Salesforce.com expands into tough CRM software market

The company, whose service allows salespeople to track leads and account information online, plans to enter the competitive market for customer relationship management software.

Mary Jo Foley
Mary Jo Foley has covered the tech industry for 30 years for a variety of publications, including ZDNet, eWeek and Baseline. She is the author of Microsoft 2.0: How Microsoft plans to stay relevant in the post-Gates era (John Wiley & Sons, 2008). She also is the cohost of the "Windows Weekly" podcast on the TWiT network.
Mary Jo Foley
3 min read
Salesforce.com's planned expansion into a new market may be its biggest challenge yet.

The company, which offers a service that allows salespeople to track leads and account information online, plans to enter the market for customer relationship management (CRM) software. On Monday, Salesforce.com plans to begin delivering online CRM services, which help organize and manage a company's customer service, sales force and marketing activities.

While in theory the move will expand the company's revenue base, Salesforce.com's timing may be off. On Tuesday, Wall Street analysts downgraded rival Siebel Systems, citing management changes and potential sluggishness in the CRM arena as causes for worry.

Though privately held Salesforce.com may be under less scrutiny, the market for CRM software--which Gartner expects will soon top $9 billion--is feeling the same pinch experienced by many areas of the enterprise software market.

Traditional CRM systems can be expensive and difficult to launch, and they require major business-process overhauls and training. Even for large and profitable companies, such challenges can be daunting, as many software makers have learned. Last week, shares of i2 Technologies tumbled after Nike said it would miss its third-quarter targets. The athletic shoe giant put partial blame on the supply-chain software vendor for its problems.

Salesforce.com is banking on its Web-only technology to help it win business. Essex, a $2.5 billion wholly owned subsidiary of John Hancock Financial Services, opted to go with Salesforce.com because its Web-based launch model means fewer chances for implementation woes.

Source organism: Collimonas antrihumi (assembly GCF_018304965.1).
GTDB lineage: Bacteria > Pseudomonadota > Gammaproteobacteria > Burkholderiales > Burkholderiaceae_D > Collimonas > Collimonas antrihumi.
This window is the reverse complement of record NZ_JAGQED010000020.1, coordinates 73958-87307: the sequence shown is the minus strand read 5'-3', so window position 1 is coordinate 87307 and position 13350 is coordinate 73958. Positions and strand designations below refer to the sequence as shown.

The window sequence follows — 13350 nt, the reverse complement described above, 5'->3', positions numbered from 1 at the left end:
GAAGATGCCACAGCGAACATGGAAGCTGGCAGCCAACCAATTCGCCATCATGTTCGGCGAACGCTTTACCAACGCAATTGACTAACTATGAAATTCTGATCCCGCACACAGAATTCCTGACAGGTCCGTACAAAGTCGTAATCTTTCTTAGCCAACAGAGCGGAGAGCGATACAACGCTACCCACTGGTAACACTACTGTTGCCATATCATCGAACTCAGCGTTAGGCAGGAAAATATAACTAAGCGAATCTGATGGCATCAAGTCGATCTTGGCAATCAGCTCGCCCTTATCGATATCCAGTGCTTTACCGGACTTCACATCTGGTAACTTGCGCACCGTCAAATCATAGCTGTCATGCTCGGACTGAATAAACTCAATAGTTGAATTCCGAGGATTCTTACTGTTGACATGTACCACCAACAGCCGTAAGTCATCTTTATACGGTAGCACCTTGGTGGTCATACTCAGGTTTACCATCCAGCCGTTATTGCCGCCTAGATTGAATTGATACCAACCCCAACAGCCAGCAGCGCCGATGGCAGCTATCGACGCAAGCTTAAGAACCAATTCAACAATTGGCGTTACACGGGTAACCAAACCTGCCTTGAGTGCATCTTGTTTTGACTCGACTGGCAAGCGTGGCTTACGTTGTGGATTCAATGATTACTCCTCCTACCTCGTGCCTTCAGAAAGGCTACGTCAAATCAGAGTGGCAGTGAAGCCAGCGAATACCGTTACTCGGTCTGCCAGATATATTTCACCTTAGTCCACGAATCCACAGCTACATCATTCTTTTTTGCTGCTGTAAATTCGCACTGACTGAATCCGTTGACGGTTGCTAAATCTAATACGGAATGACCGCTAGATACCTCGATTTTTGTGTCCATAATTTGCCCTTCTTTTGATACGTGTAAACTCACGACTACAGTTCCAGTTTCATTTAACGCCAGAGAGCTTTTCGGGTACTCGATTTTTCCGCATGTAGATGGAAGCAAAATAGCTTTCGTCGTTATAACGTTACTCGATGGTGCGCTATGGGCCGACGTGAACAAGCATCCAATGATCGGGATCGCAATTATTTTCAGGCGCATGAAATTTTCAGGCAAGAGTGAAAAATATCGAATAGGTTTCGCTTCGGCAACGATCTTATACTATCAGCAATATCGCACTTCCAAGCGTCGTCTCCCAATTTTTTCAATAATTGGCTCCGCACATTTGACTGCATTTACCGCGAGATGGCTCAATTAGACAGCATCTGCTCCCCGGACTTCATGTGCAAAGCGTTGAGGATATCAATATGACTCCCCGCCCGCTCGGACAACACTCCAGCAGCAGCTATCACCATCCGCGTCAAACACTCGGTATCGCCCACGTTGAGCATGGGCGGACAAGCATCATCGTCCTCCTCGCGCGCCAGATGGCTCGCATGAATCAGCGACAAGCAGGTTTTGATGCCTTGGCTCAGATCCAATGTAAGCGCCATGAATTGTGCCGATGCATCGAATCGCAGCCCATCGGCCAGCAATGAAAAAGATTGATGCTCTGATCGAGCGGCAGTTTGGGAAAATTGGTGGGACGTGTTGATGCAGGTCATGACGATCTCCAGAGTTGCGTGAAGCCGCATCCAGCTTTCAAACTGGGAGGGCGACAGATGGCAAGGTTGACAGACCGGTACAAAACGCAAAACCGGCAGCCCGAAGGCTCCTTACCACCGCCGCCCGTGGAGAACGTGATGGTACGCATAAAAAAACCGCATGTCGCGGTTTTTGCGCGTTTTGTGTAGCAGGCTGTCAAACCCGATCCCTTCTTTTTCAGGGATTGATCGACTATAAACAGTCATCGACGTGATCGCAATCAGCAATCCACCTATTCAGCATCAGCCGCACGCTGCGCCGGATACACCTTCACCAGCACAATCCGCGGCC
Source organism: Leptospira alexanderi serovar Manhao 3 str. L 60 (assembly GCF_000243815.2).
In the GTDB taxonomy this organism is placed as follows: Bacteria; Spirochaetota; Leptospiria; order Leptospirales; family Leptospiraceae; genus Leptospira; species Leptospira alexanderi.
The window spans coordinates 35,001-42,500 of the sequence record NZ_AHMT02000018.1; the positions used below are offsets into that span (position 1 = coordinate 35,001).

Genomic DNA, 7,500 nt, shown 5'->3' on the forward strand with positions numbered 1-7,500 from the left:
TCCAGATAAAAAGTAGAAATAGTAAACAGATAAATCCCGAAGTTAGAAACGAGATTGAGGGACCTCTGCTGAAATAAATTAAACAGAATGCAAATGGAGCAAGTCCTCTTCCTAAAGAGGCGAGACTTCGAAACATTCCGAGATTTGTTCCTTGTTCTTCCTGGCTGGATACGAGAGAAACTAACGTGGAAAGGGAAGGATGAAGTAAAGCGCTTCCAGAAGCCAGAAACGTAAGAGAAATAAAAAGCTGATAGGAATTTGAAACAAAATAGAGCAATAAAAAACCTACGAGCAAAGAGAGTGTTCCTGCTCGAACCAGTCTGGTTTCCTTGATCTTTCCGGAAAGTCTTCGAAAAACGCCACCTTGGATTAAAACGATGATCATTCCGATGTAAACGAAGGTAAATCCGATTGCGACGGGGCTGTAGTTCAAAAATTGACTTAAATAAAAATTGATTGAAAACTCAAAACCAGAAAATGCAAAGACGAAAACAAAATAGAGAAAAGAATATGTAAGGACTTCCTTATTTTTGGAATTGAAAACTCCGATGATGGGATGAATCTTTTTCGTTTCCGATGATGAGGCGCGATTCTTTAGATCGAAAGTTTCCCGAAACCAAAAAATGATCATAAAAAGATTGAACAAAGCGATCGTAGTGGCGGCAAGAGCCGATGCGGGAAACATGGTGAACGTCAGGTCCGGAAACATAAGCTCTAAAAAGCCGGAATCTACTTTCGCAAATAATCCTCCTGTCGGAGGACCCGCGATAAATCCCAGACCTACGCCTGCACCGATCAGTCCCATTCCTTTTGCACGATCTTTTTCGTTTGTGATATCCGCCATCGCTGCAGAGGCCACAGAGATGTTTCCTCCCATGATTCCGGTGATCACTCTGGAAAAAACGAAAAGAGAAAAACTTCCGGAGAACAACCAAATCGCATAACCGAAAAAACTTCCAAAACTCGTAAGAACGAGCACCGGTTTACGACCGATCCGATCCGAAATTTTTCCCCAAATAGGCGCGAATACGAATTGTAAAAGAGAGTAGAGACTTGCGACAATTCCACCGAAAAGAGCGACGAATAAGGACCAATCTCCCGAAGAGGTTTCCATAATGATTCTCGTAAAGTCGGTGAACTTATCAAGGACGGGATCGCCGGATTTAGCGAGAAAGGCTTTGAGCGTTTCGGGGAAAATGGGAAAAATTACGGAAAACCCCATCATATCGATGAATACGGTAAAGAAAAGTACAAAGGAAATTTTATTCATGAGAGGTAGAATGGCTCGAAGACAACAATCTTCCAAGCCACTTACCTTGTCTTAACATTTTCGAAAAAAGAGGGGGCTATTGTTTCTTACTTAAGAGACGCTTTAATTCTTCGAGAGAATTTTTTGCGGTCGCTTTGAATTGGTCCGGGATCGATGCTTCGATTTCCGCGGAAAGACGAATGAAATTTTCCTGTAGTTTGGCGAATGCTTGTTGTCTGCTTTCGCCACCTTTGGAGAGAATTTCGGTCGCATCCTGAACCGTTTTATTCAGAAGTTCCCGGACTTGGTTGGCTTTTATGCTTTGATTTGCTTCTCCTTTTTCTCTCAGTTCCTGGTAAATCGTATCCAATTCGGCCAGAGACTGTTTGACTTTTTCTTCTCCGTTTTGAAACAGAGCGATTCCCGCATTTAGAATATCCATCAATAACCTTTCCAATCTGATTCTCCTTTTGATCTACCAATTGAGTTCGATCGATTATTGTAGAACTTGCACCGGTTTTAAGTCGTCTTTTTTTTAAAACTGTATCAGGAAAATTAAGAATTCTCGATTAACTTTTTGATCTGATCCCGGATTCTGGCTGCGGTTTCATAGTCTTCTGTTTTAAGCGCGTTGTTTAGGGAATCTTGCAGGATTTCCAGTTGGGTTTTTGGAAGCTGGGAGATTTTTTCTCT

"With the history of how technology is deployed here, there is no way I'd recommend we spend a half million (dollars) for software and another half million for development--and only then determine if we liked our (CRM) system," said Chief Technology Officer Mike Blumenthal. "And with technology moving so fast, you could get just six months out and find that the whole thing you were building was out of date."

Salesforce.com's "native Web" e-CRM implementation and relatively low entry costs are what sold Essex on Salesforce.com's technologies, which include sales force automation, marketing-automation and support-management tracking, forecasting, and reporting tools, Blumenthal said.

Salesforce.com is making its CRM products available only as an online subscription service, charging customers $50 per consumer per month. For that $50, customers will get the company's entire Web-based CRM suite, including its sales force automation wares, which previously cost $50 per consumer per month on their own. As a further incentive, Salesforce.com is offering customers a free one-year trial for up to five consumers.

"Our strategy is to expand the number of users in the enterprise, rather than to increase the price charged to our current users," said Salesforce.com CEO and former Oracle executive Marc Benioff.

Benioff added that Salesforce.com is mulling how and when to add Web-based enterprise resource planning (ERP) and manufacturing resource planning (MRP) wares to its stable.

Salesforce.com has adopted "the end of software" as its rallying cry. While the company does sell software, it only offers its software on a hosted basis.

Unlike some other hosted software sellers, Salesforce.com does not use application service providers as a conduit for its software. Instead, Salesforce.com uses Exodus Communications to host all of its software components as well as customers' back-end data.